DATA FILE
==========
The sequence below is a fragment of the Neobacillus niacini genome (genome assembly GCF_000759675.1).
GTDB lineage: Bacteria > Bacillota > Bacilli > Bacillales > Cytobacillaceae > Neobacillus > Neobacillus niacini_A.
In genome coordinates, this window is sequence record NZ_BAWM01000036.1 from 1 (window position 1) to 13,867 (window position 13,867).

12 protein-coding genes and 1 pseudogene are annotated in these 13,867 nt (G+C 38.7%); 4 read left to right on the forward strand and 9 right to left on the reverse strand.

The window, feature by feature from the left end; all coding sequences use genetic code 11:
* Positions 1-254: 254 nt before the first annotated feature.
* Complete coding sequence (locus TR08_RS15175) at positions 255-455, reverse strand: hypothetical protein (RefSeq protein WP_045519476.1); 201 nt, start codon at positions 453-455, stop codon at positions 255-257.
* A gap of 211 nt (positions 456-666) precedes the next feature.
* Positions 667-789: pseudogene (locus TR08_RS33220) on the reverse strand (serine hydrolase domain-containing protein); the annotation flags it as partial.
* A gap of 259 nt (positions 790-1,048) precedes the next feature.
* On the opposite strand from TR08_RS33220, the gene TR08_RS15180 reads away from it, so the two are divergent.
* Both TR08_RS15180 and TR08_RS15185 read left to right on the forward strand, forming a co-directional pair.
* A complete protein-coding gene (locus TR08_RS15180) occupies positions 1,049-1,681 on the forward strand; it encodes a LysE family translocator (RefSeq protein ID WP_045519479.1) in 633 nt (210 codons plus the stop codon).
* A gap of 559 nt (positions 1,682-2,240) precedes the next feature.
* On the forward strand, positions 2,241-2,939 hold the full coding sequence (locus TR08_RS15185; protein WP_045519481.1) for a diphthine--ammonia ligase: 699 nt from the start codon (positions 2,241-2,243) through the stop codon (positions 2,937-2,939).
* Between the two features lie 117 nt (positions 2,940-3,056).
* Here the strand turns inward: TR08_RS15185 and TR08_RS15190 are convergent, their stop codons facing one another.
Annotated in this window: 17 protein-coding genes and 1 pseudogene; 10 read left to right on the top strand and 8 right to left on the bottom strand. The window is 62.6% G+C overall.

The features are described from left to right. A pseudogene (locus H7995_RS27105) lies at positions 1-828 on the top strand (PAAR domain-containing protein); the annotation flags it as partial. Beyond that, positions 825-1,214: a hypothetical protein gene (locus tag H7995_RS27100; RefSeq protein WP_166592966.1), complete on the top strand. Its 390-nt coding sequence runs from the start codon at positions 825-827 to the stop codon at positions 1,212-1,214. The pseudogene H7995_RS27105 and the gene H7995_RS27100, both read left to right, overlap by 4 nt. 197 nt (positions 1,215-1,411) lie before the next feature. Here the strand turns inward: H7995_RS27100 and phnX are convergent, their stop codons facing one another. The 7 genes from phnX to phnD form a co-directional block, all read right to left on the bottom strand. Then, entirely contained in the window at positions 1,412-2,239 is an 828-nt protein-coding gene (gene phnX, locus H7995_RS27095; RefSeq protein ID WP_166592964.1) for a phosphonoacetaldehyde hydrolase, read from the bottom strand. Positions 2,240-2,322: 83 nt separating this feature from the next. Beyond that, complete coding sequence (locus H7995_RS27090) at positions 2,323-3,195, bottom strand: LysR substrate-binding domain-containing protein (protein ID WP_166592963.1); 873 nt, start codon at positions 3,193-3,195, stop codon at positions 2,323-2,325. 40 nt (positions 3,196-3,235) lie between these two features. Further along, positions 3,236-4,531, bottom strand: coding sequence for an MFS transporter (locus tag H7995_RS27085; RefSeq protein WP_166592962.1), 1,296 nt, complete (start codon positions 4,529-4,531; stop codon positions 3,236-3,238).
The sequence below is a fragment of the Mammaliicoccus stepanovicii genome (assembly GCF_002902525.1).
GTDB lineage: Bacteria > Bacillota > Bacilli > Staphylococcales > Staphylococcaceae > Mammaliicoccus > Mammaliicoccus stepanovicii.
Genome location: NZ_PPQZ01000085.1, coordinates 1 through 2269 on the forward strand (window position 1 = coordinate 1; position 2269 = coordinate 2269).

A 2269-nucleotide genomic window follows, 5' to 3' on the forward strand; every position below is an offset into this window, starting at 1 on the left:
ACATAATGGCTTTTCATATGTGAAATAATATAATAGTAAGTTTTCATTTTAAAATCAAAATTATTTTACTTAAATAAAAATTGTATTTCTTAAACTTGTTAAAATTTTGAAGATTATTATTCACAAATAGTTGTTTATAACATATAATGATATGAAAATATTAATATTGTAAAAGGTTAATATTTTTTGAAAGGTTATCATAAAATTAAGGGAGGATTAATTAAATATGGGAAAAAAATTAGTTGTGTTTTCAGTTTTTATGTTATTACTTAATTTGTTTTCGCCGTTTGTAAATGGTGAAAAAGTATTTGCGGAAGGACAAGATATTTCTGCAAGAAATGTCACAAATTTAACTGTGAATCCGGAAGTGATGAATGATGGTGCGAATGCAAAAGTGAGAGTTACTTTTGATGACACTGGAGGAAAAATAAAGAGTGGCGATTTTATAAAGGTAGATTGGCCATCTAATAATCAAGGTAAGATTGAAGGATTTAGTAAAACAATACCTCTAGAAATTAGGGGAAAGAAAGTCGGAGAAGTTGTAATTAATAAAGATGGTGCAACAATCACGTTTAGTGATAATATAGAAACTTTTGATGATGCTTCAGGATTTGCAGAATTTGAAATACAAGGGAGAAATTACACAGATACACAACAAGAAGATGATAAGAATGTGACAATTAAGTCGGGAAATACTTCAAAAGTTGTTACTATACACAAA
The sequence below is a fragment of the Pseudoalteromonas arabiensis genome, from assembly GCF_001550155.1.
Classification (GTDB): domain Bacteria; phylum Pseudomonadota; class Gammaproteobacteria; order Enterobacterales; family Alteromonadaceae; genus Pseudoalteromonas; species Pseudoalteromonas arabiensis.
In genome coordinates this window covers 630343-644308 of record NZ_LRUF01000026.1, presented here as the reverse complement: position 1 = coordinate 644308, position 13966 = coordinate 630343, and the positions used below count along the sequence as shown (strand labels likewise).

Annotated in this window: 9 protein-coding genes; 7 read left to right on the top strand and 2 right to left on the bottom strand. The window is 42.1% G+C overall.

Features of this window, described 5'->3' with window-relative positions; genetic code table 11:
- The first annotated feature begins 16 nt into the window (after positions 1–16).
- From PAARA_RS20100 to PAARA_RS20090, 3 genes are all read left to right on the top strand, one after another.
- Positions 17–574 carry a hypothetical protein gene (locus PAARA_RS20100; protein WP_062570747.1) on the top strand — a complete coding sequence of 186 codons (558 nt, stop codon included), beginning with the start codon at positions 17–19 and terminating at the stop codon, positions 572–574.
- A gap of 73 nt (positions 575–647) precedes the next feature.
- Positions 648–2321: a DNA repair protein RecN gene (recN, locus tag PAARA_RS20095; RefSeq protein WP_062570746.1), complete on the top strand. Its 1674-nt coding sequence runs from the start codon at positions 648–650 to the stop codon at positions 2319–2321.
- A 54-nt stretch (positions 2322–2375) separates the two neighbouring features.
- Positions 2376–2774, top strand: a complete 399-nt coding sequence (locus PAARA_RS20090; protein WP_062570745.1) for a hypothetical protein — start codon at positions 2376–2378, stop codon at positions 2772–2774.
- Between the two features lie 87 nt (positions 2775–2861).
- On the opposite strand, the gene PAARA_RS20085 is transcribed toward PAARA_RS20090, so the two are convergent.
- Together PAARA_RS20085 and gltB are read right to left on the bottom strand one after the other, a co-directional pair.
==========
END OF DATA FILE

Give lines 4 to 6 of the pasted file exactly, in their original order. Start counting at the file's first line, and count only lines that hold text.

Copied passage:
12 protein-coding genes and 1 pseudogene are annotated in these 13,867 nt (G+C 38.7%); 4 read left to right on the forward strand and 9 right to left on the reverse strand.

The window, feature by feature from the left end; all coding sequences use genetic code 11:
* Positions 1-254: 254 nt before the first annotated feature.